Chinese electric car maker aims to raise up to $950m in growth push

Electric vehicle maker Li Auto’s US listing will provide the latest gauge of American investor demand for Chinese companies going public. (Reuters)
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Updated 26 July 2020

Chinese electric car maker aims to raise up to $950m in growth push

  • Li Auto creates sparks with major US listing amid claims rival Xpeng also plans to go public in New York

HONG KONG: Chinese electric vehicle maker Li Auto Inc, backed by food delivery giant Meituan Dianping, has launched an initial public offering of up to $950 million, in one of the biggest US listings by Chinese companies this year.

The five-year-old automaker, formerly known as CHJ Automotive, is selling 95 million American depositary shares (ADDS) at an indicative range of $8 to $10 per share, according to its updated prospectus filed with the US Securities and Exchange Commission on Friday.

Each ADS represents two Class A ordinary shares.

Private equity firm Hillhouse Capital plans to invest $300 million in the float, the company said in the filing.

The IPO is the latest gauge of US investor demand for Chinese companies going public.

For Li Auto and some other companies, prestige and listed comparables continue to propel them toward a US listing in spite of escalating Sino-US geopolitical tension and negative sentiment toward Chinese firms following widespread fallout from Luckin Coffee.

Li Auto’s rival, Xpeng, plans to go public in New York later this year, according to sources with knowledge of the matter.

At $950 million, Li Auto’s IPO would surpass the $510 million float by cloud service provider Kingsoft Cloud, the biggest US listing by a Chinese firm this year.

Alongside the IPO, Li Auto will also raise $380 million from a concurrent private placement of shares to investors including Meituan Dianping via its British Virgin Islands-incorporated unit, and TikTok owner ByteDance via a Hong Kong unit.

The automaker plans to use most of the proceeds raised for capital expenditures, and research and development of new products. It is building Li ONE extended-range electric sport-utility vehicles in China.

It is set to price the float on July 30 and begin trading on the Nasdaq under the symbol “Li” the next day.

Goldman Sachs, Morgan Stanley, UBS and CICC are among underwriters for the IPO.


Saudi imports from China up 17.8 percent in 2020 to $28.1 billion

Updated 24 January 2021

Saudi imports from China up 17.8 percent in 2020 to $28.1 billion

  • Bilateral trade between the two countries remains steady amid the ongoing global health crisis

RIYADH:  Saudi imports from China rose 17.8 percent year-on- year in 2020 to $28.1 billion, according to a report from Mubasher, citing figures from China Customs.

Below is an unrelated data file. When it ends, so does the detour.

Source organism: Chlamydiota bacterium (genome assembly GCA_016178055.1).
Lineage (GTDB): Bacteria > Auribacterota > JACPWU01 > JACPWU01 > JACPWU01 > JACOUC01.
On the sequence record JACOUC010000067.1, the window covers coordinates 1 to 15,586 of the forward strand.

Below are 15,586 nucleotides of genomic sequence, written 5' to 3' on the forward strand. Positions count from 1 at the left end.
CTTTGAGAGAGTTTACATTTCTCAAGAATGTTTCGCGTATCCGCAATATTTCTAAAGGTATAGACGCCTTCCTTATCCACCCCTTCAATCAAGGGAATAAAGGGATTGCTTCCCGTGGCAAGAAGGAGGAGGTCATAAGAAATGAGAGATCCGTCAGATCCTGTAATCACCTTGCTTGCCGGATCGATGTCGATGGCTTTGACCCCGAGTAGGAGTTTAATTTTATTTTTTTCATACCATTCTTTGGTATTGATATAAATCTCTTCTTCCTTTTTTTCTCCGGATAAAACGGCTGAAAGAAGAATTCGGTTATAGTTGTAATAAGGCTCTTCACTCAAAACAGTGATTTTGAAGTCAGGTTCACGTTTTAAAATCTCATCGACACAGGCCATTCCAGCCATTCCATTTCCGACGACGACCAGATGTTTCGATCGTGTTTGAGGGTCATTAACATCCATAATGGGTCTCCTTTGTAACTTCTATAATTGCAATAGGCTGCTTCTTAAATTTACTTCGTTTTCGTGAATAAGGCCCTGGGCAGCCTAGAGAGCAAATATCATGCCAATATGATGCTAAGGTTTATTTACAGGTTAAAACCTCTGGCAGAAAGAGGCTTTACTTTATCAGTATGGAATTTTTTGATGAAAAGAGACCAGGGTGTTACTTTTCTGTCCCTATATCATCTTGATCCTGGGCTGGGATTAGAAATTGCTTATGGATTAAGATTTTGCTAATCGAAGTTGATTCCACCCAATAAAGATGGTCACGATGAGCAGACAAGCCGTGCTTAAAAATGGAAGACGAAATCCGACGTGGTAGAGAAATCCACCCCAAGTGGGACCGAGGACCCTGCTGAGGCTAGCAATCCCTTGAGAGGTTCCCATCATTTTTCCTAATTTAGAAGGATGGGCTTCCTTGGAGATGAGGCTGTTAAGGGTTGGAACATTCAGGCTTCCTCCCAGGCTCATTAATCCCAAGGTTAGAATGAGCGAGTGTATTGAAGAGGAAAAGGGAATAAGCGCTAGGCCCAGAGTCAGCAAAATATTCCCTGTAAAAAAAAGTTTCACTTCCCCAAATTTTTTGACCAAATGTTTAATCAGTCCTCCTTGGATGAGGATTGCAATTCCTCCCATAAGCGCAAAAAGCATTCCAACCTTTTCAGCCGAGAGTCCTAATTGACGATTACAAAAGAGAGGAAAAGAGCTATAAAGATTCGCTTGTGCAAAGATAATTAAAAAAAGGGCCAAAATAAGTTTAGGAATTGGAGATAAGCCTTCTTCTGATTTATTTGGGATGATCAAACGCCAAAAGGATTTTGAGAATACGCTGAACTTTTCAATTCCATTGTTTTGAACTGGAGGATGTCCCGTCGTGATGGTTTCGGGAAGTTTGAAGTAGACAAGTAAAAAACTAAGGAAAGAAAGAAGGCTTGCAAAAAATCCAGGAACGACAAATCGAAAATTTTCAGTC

Despite this increase, the Kingdom’s overall trade surplus with China was down 63.9 percent last year to $6.2 billion, the report said.

Trading between the two nations has remained steady.
On Wednesday, Reuters news agency reported that Chinese govern- ment data showed the Kingdom was still the world’s biggest oil exporter, as well as beating Russia to keep its ranking as China’s top crude supplier in 2020.

Oil demand in China, the world’s top oil importer, remained strong last year despite the challenges brought on by the coronavirus disease (COVID-19) pandemic. Chinese imports rose 7.3 percent to a record 542.4 million tons, or 10.85 million barrels per day (bpd).

HIGHLIGHTS

  • Saudi shipments to China in 2020 rose 1.9 percent from a year earlier to 84.92 million tons.
  • The Kingdom’s overall trade surplus with China was down 63.9 percent last year to $6.2 billion.
  • In 2020, China became the GCC’s top trading partner, replacing the EU for the first time

Saudi shipments to China in 2020 rose 1.9 percent from a year earlier to 84.92 million tons, or about 1.69 million bpd, data from the General Administration of Chinese Customs showed.

Political commentator Zaid M. Belbagi wrote in an Arab News opinion piece that, with the increased importance of land and sea routes connecting Asia with Europe and Africa, China increasingly saw relations with the Arab world as “central” to its geostrategic ambitions.

“There is, however, a disconnect between the expansion of Chinese involvement in the region across the political and economic realms and the cultural and diplomatic connectivity required to deepen ties that will not only ensure Chinese interests, but also encourage Arab states to partake in the new world China is building in its own image,” he said.

Saudi-China relations have strengthened over the years. During the COVID-19 pandemic, ties were further strengthened with the two countries offering each other assistance and staunch support.

The past three years have marked a rapid increase in Saudi- China links. King Salman visited the country as part of a six-country Asian tour early in 2017, setting the seal on a “comprehensive strategic partnership” between the two
countries when he met Chinese President Xi Jinping.

A joint high-level committee was established to guide future economic development strategy.

That was followed by a later visit by Crown Prince Mohammed Bin Salman, adding greater depth to the relationship and further aligning the two countries’ main economic development plans — the Belt and Road Initiative by which China seeks to play a leading role in regional development, and the Vision 2030 strategy aimed at diversifying Saudi Arabia away from oil dependency.

China has also become the top export destination of Gulf Cooperation Council (GCC) petrochemicals and chemicals, accounting for about 25 percent of GCC exports.


At $180 billion, the GCC (GCC) trade with China accounts for over 11 percent of the bloc’s overall trade. In 2020, China became the GCC’s top trading partner, replacing the EU for the first time.

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